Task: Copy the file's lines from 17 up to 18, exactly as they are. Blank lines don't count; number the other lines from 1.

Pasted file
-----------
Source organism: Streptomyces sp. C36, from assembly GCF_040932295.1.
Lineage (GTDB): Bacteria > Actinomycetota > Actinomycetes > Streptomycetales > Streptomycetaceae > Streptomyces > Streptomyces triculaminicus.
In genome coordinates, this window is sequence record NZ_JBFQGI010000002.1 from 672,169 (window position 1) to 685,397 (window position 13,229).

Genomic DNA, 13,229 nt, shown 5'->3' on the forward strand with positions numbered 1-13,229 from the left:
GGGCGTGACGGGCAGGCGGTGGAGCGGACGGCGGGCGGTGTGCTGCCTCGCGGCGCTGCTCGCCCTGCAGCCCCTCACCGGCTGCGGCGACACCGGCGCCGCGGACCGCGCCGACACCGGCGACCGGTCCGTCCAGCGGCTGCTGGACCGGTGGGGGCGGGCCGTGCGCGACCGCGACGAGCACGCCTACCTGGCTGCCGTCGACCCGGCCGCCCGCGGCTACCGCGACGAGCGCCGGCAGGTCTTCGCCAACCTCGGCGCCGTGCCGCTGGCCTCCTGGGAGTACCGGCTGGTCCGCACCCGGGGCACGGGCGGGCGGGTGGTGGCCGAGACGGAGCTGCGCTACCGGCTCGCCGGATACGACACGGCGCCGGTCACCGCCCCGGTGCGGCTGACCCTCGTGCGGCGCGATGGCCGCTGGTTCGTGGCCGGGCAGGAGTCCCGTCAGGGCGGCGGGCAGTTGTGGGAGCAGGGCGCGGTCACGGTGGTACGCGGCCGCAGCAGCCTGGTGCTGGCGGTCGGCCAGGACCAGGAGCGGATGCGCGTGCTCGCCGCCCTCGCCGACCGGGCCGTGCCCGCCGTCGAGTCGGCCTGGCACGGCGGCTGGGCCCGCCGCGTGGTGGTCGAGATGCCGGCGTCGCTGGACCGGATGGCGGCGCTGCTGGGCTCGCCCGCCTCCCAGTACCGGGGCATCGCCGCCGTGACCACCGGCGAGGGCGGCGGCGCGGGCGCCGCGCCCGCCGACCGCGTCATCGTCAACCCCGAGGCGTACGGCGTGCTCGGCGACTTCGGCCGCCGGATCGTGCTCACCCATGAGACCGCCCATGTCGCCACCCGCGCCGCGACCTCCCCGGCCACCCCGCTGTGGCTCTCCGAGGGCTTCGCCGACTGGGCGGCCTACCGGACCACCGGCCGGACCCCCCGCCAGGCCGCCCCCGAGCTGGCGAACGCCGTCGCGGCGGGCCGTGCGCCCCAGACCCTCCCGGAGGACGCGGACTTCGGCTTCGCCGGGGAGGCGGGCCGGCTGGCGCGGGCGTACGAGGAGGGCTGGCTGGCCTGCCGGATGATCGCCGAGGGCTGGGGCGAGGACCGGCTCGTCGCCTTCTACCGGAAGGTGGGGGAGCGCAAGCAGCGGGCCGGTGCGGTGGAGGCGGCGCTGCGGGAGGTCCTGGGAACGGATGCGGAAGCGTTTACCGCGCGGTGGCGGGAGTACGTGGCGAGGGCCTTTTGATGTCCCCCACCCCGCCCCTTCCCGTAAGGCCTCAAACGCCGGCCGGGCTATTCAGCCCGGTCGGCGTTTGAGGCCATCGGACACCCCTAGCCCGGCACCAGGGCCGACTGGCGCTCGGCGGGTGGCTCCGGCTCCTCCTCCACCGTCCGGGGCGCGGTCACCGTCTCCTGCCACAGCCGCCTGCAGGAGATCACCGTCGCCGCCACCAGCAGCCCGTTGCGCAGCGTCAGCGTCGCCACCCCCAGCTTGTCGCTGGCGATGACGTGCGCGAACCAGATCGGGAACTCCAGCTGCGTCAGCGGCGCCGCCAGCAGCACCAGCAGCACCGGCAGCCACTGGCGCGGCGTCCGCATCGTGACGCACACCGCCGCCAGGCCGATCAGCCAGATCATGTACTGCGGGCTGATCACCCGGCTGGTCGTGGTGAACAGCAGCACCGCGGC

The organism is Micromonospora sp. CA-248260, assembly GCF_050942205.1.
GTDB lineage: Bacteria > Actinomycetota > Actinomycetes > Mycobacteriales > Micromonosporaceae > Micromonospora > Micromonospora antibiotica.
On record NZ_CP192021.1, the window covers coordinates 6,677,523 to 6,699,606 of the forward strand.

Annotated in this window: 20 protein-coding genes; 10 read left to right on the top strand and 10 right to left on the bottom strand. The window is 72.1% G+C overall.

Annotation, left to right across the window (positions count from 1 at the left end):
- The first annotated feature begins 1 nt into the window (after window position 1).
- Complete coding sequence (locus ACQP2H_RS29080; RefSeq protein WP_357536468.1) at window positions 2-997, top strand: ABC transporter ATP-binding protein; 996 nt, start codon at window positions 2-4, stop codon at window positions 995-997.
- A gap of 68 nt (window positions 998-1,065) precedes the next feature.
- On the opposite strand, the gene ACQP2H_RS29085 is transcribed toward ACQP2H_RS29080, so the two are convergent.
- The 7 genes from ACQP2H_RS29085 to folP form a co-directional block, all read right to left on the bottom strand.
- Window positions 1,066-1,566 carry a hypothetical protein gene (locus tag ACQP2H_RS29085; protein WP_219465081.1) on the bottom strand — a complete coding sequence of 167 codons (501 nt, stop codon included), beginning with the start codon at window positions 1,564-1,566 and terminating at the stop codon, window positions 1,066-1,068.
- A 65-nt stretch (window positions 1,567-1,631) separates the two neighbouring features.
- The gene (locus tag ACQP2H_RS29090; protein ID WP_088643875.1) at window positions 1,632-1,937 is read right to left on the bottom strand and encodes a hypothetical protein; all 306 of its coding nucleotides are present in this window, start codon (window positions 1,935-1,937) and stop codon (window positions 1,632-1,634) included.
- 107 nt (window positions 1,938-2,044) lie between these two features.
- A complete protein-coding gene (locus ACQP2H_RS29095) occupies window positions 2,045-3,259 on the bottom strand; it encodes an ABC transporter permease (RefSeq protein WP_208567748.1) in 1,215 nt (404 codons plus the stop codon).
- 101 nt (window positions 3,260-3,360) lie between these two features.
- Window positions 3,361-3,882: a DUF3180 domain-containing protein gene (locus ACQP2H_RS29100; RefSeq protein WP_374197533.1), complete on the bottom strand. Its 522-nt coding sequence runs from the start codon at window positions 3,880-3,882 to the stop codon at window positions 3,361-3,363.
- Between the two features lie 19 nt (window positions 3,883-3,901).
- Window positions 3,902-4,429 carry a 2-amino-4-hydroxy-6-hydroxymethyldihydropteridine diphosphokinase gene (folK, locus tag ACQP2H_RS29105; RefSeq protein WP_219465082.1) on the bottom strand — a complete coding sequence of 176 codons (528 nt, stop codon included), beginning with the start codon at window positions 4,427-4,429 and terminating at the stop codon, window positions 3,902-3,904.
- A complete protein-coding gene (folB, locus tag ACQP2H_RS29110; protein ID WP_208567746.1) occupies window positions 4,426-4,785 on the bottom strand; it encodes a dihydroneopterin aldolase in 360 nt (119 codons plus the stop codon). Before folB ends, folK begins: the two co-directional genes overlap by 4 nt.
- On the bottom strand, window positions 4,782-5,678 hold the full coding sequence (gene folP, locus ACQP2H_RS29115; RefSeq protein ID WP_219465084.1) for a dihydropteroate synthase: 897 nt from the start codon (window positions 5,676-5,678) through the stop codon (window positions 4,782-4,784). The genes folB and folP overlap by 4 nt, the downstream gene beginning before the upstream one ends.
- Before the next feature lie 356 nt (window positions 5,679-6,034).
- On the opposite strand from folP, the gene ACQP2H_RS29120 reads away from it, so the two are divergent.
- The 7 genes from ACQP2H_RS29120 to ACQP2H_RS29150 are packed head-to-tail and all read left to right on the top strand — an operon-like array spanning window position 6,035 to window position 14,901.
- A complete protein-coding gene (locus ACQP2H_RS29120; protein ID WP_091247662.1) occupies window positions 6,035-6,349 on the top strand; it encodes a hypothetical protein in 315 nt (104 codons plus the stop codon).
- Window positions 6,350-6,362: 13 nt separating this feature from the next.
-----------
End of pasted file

- A 65-nt stretch (window positions 1,567-1,631) separates the two neighbouring features.
- The gene (locus tag ACQP2H_RS29090; protein ID WP_088643875.1) at window positions 1,632-1,937 is read right to left on the bottom strand and encodes a hypothetical protein; all 306 of its coding nucleotides are present in this window, start codon (window positions 1,935-1,937) and stop codon (window positions 1,632-1,634) included.